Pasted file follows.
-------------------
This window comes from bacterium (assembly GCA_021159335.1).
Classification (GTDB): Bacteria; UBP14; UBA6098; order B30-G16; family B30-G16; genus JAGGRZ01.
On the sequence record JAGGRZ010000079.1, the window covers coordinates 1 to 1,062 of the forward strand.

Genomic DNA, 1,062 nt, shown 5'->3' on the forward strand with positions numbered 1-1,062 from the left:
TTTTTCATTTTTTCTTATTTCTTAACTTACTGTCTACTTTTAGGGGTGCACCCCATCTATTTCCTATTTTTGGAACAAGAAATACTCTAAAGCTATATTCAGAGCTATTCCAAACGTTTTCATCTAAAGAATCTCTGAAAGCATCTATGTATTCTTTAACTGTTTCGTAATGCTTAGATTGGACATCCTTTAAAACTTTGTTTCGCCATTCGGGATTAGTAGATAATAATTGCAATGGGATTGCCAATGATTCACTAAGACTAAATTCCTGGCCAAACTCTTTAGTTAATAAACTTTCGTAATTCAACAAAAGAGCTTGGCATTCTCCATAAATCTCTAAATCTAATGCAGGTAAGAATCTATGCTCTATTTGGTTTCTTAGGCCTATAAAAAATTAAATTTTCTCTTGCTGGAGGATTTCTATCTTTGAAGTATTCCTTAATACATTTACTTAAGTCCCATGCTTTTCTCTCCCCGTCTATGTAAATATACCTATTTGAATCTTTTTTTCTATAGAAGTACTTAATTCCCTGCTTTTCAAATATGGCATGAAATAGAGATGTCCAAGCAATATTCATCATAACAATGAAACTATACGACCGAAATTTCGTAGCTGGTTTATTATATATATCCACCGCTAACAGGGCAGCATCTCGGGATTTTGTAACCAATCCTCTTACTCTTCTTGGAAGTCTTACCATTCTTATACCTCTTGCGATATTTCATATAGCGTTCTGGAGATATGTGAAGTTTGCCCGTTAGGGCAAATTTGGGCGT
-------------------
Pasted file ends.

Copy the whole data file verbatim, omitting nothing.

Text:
This window comes from bacterium (assembly GCA_021159335.1).
Classification (GTDB): Bacteria; UBP14; UBA6098; order B30-G16; family B30-G16; genus JAGGRZ01.
On the sequence record JAGGRZ010000079.1, the window covers coordinates 1 to 1,062 of the forward strand.

Genomic DNA, 1,062 nt, shown 5'->3' on the forward strand with positions numbered 1-1,062 from the left:
TTTTTCATTTTTTCTTATTTCTTAACTTACTGTCTACTTTTAGGGGTGCACCCCATCTATTTCCTATTTTTGGAACAAGAAATACTCTAAAGCTATATTCAGAGCTATTCCAAACGTTTTCATCTAAAGAATCTCTGAAAGCATCTATGTATTCTTTAACTGTTTCGTAATGCTTAGATTGGACATCCTTTAAAACTTTGTTTCGCCATTCGGGATTAGTAGATAATAATTGCAATGGGATTGCCAATGATTCACTAAGACTAAATTCCTGGCCAAACTCTTTAGTTAATAAACTTTCGTAATTCAACAAAAGAGCTTGGCATTCTCCATAAATCTCTAAATCTAATGCAGGTAAGAATCTATGCTCTATTTGGTTTCTTAGGCCTATAAAAAATTAAATTTTCTCTTGCTGGAGGATTTCTATCTTTGAAGTATTCCTTAATACATTTACTTAAGTCCCATGCTTTTCTCTCCCCGTCTATGTAAATATACCTATTTGAATCTTTTTTTCTATAGAAGTACTTAATTCCCTGCTTTTCAAATATGGCATGAAATAGAGATGTCCAAGCAATATTCATCATAACAATGAAACTATACGACCGAAATTTCGTAGCTGGTTTATTATATATATCCACCGCTAACAGGGCAGCATCTCGGGATTTTGTAACCAATCCTCTTACTCTTCTTGGAAGTCTTACCATTCTTATACCTCTTGCGATATTTCATATAGCGTTCTGGAGATATGTGAAGTTTGCCCGTTAGGGCAAATTTGGGCGT